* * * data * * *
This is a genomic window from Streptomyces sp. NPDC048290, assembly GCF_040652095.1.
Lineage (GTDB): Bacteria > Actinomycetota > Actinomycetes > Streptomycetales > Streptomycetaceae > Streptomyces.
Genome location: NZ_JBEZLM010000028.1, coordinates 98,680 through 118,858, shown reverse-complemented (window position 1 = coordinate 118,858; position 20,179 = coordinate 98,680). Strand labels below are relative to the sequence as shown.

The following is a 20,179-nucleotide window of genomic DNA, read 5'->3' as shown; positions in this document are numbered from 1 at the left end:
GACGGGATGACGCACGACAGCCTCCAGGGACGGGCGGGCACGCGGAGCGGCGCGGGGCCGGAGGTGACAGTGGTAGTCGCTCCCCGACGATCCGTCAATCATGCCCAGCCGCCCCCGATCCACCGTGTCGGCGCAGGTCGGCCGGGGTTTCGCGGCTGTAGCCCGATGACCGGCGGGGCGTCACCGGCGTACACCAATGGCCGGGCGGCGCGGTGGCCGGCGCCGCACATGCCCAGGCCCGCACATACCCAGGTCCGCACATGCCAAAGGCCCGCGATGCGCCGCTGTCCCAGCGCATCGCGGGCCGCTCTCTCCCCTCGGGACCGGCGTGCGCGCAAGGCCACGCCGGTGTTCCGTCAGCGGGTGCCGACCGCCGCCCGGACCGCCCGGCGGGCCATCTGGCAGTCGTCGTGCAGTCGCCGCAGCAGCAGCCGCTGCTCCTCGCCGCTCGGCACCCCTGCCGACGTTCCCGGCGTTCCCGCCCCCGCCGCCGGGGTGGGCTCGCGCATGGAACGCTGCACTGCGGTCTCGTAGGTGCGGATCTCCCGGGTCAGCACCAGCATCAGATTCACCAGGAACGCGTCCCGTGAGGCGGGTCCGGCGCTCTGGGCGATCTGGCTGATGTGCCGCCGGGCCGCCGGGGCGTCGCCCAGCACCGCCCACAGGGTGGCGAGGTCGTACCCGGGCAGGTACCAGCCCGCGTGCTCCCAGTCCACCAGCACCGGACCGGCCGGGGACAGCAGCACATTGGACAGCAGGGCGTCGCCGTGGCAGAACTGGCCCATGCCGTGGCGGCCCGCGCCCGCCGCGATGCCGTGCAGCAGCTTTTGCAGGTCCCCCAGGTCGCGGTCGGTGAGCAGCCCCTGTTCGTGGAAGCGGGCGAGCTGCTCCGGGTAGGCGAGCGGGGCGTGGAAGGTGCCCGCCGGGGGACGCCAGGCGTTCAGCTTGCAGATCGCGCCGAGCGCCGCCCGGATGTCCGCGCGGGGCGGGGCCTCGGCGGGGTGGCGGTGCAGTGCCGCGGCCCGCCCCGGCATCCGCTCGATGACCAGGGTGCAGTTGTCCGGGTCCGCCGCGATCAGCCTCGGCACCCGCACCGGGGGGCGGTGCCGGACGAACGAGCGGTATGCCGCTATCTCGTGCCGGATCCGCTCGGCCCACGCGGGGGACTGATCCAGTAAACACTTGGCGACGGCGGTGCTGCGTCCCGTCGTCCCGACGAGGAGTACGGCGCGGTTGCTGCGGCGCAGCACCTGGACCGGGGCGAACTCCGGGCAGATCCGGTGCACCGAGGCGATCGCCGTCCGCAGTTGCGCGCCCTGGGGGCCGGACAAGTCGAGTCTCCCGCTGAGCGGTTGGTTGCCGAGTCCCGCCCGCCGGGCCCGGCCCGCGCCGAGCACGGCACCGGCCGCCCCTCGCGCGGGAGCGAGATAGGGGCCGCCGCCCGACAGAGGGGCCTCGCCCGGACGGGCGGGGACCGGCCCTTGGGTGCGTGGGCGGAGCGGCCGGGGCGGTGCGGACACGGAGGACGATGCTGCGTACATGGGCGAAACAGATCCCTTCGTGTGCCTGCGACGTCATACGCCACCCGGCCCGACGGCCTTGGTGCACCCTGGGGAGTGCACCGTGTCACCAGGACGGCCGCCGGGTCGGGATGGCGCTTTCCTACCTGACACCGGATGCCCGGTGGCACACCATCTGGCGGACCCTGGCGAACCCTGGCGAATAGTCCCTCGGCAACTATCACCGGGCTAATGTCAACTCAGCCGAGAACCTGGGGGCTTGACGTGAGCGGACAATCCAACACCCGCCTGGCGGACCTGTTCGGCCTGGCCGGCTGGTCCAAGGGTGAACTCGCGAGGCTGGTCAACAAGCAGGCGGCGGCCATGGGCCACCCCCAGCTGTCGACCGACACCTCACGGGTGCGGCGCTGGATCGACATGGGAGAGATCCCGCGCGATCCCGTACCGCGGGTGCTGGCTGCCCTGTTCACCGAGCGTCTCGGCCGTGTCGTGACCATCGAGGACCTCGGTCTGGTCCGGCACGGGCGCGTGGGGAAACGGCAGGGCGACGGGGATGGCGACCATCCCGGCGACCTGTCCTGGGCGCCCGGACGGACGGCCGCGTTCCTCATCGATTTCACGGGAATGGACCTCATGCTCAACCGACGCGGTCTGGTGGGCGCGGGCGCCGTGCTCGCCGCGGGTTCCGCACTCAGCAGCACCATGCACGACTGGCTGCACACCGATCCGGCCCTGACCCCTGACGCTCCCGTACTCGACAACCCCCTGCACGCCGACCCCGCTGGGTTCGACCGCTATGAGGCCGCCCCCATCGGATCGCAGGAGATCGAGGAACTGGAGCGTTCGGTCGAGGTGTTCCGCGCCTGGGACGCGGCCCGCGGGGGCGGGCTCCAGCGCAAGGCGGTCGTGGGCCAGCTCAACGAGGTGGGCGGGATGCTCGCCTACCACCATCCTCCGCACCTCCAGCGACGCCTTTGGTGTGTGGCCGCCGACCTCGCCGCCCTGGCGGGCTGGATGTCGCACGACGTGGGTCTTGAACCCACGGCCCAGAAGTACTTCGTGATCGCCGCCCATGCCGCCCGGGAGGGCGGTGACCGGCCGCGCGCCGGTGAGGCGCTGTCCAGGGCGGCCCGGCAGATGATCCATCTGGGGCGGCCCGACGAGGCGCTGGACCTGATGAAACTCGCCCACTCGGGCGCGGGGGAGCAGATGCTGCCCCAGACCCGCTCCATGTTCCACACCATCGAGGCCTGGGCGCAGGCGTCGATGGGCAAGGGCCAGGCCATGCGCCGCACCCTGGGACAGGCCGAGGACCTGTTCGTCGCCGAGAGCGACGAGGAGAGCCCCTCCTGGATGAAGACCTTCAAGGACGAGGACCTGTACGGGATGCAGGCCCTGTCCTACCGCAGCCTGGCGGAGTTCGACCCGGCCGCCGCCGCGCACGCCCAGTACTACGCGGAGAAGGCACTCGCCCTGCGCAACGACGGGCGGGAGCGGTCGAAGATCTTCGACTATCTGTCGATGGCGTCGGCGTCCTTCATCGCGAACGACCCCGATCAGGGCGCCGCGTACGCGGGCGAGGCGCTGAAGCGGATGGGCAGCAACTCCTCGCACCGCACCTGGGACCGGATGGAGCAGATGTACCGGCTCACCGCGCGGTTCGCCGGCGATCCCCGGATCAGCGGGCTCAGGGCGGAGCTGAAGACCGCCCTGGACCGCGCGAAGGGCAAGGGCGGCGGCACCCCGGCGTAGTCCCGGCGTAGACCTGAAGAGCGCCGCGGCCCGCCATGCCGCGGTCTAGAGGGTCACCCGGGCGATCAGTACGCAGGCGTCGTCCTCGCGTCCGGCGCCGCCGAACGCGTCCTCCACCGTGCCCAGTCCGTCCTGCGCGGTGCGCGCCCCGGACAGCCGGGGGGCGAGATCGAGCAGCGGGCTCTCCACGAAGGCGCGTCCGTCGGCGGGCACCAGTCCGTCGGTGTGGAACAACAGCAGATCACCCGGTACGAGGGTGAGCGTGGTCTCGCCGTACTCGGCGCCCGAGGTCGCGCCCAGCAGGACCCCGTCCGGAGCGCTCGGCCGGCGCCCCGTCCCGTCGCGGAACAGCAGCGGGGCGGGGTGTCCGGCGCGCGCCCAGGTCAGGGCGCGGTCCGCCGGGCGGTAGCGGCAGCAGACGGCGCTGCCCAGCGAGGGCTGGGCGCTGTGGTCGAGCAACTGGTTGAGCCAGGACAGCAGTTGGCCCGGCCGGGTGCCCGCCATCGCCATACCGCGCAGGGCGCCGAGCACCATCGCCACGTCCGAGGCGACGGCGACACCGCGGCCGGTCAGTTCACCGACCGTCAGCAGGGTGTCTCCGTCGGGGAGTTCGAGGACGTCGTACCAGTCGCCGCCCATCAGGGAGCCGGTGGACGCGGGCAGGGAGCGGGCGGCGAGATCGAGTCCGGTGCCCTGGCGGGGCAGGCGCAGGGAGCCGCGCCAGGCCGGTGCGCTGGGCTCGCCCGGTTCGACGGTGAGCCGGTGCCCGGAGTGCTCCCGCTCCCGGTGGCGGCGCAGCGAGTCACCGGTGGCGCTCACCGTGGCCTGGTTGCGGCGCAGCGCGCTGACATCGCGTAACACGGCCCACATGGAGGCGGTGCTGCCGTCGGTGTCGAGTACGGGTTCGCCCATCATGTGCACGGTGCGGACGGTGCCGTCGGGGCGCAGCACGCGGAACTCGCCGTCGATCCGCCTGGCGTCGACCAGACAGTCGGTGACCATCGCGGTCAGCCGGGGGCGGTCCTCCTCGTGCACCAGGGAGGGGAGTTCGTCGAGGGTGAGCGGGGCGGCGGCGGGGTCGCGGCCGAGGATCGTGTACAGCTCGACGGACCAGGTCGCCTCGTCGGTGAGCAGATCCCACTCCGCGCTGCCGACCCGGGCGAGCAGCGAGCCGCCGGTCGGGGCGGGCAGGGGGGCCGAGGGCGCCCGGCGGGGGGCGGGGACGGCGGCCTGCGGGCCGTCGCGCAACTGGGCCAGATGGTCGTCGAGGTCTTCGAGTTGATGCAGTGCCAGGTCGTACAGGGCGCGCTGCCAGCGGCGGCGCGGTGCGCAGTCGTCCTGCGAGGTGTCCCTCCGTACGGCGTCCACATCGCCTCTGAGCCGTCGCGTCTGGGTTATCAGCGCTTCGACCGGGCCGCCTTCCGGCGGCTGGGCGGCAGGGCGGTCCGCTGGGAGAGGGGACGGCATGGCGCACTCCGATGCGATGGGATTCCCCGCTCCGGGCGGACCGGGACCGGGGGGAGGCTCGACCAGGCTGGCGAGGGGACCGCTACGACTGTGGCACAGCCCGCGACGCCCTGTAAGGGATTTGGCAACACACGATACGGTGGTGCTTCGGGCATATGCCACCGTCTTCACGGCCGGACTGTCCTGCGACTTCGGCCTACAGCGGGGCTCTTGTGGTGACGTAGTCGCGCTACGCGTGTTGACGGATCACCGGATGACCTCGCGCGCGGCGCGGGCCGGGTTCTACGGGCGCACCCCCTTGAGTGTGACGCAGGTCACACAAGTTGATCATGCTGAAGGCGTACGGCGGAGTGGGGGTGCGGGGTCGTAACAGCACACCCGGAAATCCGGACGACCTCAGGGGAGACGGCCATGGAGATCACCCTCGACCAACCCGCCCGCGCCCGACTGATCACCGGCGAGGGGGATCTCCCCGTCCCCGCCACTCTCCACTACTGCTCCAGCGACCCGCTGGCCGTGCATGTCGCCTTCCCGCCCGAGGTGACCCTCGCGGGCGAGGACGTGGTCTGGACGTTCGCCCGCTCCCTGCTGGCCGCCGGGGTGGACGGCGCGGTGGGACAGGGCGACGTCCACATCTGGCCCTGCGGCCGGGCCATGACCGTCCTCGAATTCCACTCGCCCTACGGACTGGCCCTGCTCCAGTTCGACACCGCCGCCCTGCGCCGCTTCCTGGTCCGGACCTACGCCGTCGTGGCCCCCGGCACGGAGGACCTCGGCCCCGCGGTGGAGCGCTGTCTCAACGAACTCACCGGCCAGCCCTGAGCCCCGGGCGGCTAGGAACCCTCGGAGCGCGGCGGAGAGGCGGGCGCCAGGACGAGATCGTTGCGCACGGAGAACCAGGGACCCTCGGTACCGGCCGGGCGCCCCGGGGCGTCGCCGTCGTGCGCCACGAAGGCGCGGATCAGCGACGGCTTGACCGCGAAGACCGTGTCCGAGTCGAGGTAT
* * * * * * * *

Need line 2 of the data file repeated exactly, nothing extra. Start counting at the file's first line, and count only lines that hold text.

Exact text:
Lineage (GTDB): Bacteria > Actinomycetota > Actinomycetes > Streptomycetales > Streptomycetaceae > Streptomyces.